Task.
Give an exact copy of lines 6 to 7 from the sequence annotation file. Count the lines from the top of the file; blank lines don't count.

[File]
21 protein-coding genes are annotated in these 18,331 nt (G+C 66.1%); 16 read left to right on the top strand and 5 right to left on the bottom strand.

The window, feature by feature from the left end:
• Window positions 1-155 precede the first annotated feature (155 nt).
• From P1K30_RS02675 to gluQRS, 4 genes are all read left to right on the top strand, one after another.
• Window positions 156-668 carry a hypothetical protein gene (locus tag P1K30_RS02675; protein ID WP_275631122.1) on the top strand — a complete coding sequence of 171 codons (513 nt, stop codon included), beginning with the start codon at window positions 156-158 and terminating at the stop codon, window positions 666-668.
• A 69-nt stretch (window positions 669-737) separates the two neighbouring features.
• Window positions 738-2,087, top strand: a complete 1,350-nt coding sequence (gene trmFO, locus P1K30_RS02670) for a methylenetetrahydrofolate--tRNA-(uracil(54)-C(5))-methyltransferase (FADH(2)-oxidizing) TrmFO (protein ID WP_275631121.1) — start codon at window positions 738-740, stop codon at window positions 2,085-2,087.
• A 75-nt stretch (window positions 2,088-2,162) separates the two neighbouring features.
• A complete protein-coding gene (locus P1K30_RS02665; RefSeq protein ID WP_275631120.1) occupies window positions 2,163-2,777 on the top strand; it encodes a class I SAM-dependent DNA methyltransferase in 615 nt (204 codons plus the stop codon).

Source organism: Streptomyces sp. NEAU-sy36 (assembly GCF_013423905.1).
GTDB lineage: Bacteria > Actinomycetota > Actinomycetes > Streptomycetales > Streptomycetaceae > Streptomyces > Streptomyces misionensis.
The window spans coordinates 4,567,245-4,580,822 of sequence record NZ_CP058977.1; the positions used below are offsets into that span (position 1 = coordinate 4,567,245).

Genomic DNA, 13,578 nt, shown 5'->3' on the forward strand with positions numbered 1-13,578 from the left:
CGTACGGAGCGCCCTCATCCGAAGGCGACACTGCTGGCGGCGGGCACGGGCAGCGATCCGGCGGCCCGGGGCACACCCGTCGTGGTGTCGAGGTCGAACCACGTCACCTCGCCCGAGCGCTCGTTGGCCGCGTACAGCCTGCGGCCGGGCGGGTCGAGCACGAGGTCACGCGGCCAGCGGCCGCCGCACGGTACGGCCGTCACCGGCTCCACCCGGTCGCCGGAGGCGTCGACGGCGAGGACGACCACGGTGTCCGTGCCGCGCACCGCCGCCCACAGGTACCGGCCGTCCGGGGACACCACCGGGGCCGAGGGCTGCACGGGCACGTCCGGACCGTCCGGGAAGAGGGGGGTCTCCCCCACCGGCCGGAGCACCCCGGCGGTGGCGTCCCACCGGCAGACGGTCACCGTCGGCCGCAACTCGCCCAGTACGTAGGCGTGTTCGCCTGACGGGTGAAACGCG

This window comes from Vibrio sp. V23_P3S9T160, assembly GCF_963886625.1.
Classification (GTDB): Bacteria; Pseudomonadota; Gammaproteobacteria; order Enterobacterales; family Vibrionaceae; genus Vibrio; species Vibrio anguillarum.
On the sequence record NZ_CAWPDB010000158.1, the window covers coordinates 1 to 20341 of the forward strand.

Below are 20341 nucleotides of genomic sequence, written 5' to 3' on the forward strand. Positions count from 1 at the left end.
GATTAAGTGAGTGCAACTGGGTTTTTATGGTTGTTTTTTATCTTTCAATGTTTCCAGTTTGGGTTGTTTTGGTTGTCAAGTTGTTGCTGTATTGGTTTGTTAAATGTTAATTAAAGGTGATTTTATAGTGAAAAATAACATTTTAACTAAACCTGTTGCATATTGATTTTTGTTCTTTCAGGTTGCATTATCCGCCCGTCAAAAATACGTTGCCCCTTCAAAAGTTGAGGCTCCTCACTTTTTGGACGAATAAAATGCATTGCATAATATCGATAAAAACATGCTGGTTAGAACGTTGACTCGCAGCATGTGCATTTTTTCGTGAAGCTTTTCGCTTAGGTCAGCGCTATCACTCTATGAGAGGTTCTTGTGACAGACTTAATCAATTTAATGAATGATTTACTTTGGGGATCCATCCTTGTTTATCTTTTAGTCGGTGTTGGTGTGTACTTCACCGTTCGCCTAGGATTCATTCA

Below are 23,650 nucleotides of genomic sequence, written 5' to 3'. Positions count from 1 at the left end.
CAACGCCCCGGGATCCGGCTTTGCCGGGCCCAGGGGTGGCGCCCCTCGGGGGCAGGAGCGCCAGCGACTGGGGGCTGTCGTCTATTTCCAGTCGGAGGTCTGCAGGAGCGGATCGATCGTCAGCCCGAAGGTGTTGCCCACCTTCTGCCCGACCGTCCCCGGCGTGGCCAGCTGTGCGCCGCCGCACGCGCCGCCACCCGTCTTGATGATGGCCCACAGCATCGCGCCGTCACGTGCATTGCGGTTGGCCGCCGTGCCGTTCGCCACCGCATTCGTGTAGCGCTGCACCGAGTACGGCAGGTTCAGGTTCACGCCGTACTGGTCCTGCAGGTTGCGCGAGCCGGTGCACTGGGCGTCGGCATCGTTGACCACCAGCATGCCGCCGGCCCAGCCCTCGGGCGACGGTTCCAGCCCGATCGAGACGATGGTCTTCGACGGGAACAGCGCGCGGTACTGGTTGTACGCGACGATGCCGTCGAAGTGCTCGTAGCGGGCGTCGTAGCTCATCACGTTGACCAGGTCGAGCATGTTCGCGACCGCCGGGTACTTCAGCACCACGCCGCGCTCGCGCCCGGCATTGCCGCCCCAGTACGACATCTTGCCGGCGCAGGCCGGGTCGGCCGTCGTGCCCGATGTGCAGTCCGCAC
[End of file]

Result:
• A 69-nt stretch (window positions 669-737) separates the two neighbouring features.
• Window positions 738-2,087, top strand: a complete 1,350-nt coding sequence (gene trmFO, locus P1K30_RS02670) for a methylenetetrahydrofolate--tRNA-(uracil(54)-C(5))-methyltransferase (FADH(2)-oxidizing) TrmFO (protein ID WP_275631121.1) — start codon at window positions 738-740, stop codon at window positions 2,085-2,087.